* Is the story gratifying to write and to read?
* Does it make sense?
* Does the setting support the action and characters?
* Are the characters interesting, believable people worth spending time with? Do they grow, strive, and/or discover things in the story?
* Do important events happen? Does the plot have some good twists so the action isn't too obvious?
* Is the story "about" something? What does the writer have to say about the theme beyond here-it-is?
* Is there anything fresh and surprising in the story?
* Does the language enhance the story and not distract from it?
* Does the story stick in the reader's mind long-term? Does it make the reader think about things?
If the writing advice you receive is not aimed in those directions, then it is probably bad advice. You don't necessarily have to hit all of those in every story, but the more you do, the more compelling your tale is likely to be.
What sort of posts are you most likely to comment on?
And what sort of posts do you find yourself scrolling past?
Do you make the kind of posts that you are most likely to comment on?
Or do you make the kind of posts you are likely to scroll past in another's journal?
How important is the interactive aspect of LJ to you?
Kudos to Mitchell Bard, who wrote, (I paraphrase), "Reagan was wrong. The nine most terrifying words in the english language are, 'I'm a libertarian and the market will save you.'"
It is especially true given the propensity of Libertarians and Republicans to remove what few checks and balances the free market has.
I'm delighted to report the marriage of Prime Minister Johanna Sigurdardottir and Jonina Leosdottir. *fanfare* *confetti* *birdseed* Congratulations! Many happy returns!
Icelandic Prime Minister Johanna Sigurdardottir, has married her long-term partner, making her the world’s first national leader with a same-sex spouse.
Ms Sigurdardottir, 67, married writer Jonina Leosdottir on Sunday, the day a new law took effect defining marriage as a union between two consenting adults regardless of sex.
In other news, Iceland has not fallen into the sea, the world has not come to an end, and heterosexual marriage has not suddenly metamorphosed into a cloud of vanishing soap bubbles.
The repair crew has been here since before 9 AM. They are still working on the machinery. They are still finding things that don't work. Positive thoughts and prayers are welcome.
On the bright side, the house is not a vegetable steamer today, as the weather is more reasonable.
See also ...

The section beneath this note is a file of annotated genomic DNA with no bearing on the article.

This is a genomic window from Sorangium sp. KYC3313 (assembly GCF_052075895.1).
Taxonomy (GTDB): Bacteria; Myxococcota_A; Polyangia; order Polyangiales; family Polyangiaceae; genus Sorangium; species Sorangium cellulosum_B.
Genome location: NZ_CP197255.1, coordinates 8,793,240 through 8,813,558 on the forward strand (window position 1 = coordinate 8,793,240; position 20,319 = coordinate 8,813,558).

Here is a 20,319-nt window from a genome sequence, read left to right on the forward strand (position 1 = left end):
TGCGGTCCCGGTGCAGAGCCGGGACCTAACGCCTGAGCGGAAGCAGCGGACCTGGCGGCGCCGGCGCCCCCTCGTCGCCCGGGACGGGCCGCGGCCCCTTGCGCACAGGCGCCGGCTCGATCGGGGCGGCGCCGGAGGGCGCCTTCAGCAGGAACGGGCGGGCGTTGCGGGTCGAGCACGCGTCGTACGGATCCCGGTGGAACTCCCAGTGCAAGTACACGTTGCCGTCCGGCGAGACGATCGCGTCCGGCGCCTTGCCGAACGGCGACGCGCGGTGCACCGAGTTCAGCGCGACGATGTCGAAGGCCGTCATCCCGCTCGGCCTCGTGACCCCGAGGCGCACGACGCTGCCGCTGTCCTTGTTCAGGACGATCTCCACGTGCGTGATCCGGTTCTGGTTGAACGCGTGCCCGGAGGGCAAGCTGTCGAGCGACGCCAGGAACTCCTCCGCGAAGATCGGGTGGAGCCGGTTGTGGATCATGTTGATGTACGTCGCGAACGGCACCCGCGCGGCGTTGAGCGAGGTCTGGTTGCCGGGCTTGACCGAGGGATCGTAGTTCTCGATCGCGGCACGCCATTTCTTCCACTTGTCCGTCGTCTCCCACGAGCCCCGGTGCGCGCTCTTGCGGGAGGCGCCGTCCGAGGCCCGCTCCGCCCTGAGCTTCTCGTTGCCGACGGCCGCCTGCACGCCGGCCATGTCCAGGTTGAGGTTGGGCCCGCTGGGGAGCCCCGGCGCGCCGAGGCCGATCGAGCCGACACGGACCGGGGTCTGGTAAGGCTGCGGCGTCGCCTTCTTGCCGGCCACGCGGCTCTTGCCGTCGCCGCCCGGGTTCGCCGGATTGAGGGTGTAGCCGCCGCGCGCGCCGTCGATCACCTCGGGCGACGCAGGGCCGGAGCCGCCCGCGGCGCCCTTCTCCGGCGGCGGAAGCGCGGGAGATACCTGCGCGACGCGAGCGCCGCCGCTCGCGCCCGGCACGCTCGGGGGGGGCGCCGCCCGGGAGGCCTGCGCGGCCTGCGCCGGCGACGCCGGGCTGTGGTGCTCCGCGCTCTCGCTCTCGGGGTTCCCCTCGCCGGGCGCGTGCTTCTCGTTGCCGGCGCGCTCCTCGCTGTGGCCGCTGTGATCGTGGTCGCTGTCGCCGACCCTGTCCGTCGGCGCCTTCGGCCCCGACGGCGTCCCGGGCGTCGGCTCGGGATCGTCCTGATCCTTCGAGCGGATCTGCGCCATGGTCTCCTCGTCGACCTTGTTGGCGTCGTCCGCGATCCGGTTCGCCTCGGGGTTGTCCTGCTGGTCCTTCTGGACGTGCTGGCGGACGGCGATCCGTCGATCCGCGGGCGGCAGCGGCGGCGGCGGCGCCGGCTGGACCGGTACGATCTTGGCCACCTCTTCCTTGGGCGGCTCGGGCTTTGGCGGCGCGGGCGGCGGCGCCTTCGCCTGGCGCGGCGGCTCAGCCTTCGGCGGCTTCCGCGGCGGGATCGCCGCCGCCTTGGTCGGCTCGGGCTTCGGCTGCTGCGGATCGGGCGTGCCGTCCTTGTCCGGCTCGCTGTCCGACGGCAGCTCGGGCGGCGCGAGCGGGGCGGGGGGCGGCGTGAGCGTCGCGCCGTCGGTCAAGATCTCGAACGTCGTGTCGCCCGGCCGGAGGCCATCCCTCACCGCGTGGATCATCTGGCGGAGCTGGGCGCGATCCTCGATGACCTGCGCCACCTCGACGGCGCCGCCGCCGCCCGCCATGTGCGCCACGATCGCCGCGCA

Tips on extreme frugality.
10 inventive ways to save.
Avoid credit cards; pay cash.
Stop buying stuff.
If you're interested, mark the date on your calendar, and please hold actual prompts until the "Poetry Fishbowl Open" post next week. Meanwhile, if you want to help with promotion, please feel free to link back here or repost this on your blog.
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If you're willing to abuse science, you can make it seem to say almost anything. Some people did a study substituting organic pesticides for chemical pesticides, and purported this as evidence that organic farming is not very Earth-friendly. However, they conveniently ignored the fact that organic farming is not based on pesticides, but rather on healthy soil, robust crops, and other factors intended to prevent a pest problem from occurring in the first place. So the study used a faulty parallel, which invalidates it.
Ironically, their conclusion did contain a good piece of advice. “Consumers shouldn’t assume that because a product is organic it’s also environmentally friendly.” What they meant by this was that, according to their deliberately misconstructed experiment, you should use chemical pesticides and patronize businesses that do so. What that line really means is that you should never just trust a word or a label, because organic purveyors might be misleading you too; many companies have taken up "greenwashing" to make their products seem more Earth-friendly than they really are in an attempt to deceive customers into buying their stuff.
As much as possible, know where your food comes from and how it is actually raised; know where products come from and how they are made; understand the many green terms and labels, including the organizations that back them and their standards. A label is only as good as the precision and honesty of the standards behind it. Be suspicious, for the world is full of people who are paid to make you believe what is advantageous to them, not necessarily you. Also be aware that if things are misused, including organic pesticides, they may not have the intended effect.
So, a flawed study may be invalid for its intended purpose, but may not be 100% useless. You just might need to disassemble it in order to get the usable bits out.
Some useful labels seen on foods, household goods, & other products:
Certified Humane Raised & Handled
Certified Organic (plus label guide)
Dolphin Safe (various)
Ecolabels Center (search various labels and parameters)
Fair Trade Certified
Green Label & Green Label Plus
Green America's Business Seal of Approval
Leadership in Energy and Environmental Design (LEED)
Sustainable Forestry Initiative label (for lumber)
Do you have any favorite labels that I missed?